Specific questions rarely get specific answers – certainly not in the politics of Stormont.
On Monday I asked the Northern Ireland Office to answer the specifics in the following:
“Did the NIO make commitments in writing to Sinn Fein on the following – to proceed with the consultation on the legacy structures set out in the Stormont House Agreement, to remove from the consultation the planned additional element relating to a statute of limitations and, in the context of overall agreement, to release funding for inquests in the forthcoming financial year? If so, what is the status of that agreement now?”
The response was a reiteration of one of those pre-prepared ‘lines to take’ that press offices have at the ready.
No specifics, no nothing in terms of the negotiation with Sinn Fein or the elements of any agreement.
The response included the government’s “clear manifesto commitments” to take forward the Stormont House Agreement legacy institutions and to support inquest reform.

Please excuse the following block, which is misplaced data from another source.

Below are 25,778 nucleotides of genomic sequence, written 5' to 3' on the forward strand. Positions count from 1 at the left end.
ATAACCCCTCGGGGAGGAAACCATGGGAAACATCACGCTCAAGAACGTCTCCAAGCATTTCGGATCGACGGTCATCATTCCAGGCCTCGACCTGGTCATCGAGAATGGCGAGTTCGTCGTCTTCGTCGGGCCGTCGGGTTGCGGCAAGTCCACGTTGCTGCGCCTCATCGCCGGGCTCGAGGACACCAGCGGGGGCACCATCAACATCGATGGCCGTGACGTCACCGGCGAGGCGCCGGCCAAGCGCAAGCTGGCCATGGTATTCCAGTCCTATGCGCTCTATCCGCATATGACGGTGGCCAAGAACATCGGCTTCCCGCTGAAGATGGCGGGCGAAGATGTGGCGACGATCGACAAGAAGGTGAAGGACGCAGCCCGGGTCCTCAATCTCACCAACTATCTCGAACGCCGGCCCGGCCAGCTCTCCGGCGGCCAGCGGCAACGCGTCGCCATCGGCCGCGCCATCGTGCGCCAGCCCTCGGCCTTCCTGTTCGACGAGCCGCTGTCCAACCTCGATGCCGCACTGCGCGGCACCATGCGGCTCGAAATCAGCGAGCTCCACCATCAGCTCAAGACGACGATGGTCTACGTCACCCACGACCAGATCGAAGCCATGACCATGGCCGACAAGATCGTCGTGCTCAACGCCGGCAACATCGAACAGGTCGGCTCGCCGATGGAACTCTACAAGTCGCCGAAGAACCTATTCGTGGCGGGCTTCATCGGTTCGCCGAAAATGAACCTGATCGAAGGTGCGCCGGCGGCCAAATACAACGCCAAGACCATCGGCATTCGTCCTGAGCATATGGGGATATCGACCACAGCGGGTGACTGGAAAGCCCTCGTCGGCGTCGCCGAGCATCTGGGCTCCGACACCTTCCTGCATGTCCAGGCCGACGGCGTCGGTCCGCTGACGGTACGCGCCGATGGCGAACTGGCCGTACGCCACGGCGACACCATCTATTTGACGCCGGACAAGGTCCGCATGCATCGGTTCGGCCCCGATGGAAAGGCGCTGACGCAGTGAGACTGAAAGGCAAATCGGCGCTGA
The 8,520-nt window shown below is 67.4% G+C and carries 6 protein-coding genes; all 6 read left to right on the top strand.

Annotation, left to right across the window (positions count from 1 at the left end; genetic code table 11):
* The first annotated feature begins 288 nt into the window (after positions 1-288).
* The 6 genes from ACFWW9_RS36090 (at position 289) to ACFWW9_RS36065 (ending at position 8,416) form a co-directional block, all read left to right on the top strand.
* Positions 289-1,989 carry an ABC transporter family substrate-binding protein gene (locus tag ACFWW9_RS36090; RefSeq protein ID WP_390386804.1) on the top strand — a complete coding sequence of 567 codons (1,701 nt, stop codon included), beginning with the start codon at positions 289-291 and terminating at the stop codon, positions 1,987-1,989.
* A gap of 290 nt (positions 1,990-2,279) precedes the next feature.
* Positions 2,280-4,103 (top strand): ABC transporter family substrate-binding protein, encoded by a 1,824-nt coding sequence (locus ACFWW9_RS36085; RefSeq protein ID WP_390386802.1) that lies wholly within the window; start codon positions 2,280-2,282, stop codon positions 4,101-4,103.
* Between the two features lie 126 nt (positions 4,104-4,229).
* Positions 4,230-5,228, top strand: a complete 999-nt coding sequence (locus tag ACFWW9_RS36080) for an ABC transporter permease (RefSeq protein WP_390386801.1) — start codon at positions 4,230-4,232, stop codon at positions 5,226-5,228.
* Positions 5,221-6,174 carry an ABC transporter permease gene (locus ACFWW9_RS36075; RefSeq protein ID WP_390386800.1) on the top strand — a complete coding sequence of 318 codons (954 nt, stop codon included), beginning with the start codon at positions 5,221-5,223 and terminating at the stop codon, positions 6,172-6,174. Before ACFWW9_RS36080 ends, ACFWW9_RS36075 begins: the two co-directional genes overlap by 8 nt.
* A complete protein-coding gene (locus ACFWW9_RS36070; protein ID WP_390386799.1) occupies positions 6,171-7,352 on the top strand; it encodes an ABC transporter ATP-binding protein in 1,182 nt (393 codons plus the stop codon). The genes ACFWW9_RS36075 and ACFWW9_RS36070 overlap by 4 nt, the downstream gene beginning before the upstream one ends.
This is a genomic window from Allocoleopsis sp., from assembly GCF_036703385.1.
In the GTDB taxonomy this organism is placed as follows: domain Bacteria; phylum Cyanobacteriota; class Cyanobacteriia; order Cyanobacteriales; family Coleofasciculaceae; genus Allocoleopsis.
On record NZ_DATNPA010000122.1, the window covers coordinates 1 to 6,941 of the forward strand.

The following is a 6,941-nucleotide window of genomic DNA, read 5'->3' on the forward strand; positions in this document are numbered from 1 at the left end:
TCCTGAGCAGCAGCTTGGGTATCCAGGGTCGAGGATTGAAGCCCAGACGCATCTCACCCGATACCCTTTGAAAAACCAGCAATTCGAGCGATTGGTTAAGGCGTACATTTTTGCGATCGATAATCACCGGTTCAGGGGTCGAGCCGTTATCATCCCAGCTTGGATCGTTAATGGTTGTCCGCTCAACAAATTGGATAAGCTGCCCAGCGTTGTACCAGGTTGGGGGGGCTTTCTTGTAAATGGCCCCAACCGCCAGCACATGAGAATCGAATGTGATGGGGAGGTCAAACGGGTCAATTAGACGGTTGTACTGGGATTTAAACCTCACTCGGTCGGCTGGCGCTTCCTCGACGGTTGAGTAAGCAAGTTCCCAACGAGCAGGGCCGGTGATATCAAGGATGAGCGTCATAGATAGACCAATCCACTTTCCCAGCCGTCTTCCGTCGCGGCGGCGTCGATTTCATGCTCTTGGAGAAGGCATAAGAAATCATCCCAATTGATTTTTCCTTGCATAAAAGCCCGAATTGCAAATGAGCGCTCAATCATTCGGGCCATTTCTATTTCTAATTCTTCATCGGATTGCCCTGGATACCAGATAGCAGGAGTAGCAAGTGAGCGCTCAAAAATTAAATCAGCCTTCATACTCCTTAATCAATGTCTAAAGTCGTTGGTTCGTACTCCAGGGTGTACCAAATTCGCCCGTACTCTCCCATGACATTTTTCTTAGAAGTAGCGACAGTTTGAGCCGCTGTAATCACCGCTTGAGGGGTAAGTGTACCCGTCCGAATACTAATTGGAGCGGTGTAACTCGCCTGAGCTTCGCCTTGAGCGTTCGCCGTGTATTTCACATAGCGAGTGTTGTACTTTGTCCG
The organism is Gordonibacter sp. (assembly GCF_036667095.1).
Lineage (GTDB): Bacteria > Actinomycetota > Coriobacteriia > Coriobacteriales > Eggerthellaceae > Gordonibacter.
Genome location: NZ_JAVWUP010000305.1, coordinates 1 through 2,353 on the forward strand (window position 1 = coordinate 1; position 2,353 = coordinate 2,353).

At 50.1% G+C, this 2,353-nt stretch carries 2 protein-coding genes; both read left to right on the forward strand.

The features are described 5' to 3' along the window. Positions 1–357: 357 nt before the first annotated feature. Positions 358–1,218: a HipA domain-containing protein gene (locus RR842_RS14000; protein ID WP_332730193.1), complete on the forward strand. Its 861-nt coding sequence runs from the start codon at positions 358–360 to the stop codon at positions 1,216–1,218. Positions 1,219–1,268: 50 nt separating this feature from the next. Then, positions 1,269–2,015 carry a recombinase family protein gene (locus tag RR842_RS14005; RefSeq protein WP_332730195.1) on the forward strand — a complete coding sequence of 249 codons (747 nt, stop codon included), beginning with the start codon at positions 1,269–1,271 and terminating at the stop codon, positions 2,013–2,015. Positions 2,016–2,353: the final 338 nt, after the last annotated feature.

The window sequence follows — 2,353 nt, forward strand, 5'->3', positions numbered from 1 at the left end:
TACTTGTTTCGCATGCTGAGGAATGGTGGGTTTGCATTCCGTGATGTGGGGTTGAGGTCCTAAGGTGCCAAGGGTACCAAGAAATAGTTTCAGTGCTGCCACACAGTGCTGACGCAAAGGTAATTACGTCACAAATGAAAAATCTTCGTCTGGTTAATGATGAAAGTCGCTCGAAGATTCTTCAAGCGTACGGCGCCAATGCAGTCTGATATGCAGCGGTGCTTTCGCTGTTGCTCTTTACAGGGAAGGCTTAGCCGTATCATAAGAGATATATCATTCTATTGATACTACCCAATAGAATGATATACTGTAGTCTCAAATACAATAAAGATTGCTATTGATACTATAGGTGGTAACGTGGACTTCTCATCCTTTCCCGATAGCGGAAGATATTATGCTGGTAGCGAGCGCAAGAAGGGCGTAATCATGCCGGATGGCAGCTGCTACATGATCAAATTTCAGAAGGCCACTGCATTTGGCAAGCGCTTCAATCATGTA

No mention of any negotiation with Sinn Fein. No mention of documentation, that I am told exists and that will support the Sinn Fein position of commitments made in the context of overall agreement.
We don’t know what will now happen in relation to those commitments.
The wider Draft Agreement Text of February 9th has unravelled. My colleague Eamonn Mallie, writing elsewhere on this website, describes the DUP effort to hollow-out its significance; but piece the jigsaw together.
The Draft Agreement Text.
The supporting and detailed draft legislation annex on the languages and respect package.
The legacy commitments set in the context of overall agreement.
This negotiation was a page turn away from a deal when the DUP walked away.
Think too about how that was done. In a tweet.
Mallie is right in his observation elsewhere. Why had the DUP not gutted these documents if so unacceptable?
They negotiated to the 59th minute of the eleventh hour and, to borrow a Mallie-ism, folded; the leader and negotiators unable to carry the party.
There is a view they got lost in the negotiation and missed the wider party and community mood.
There will be no easy or quick return to devolution.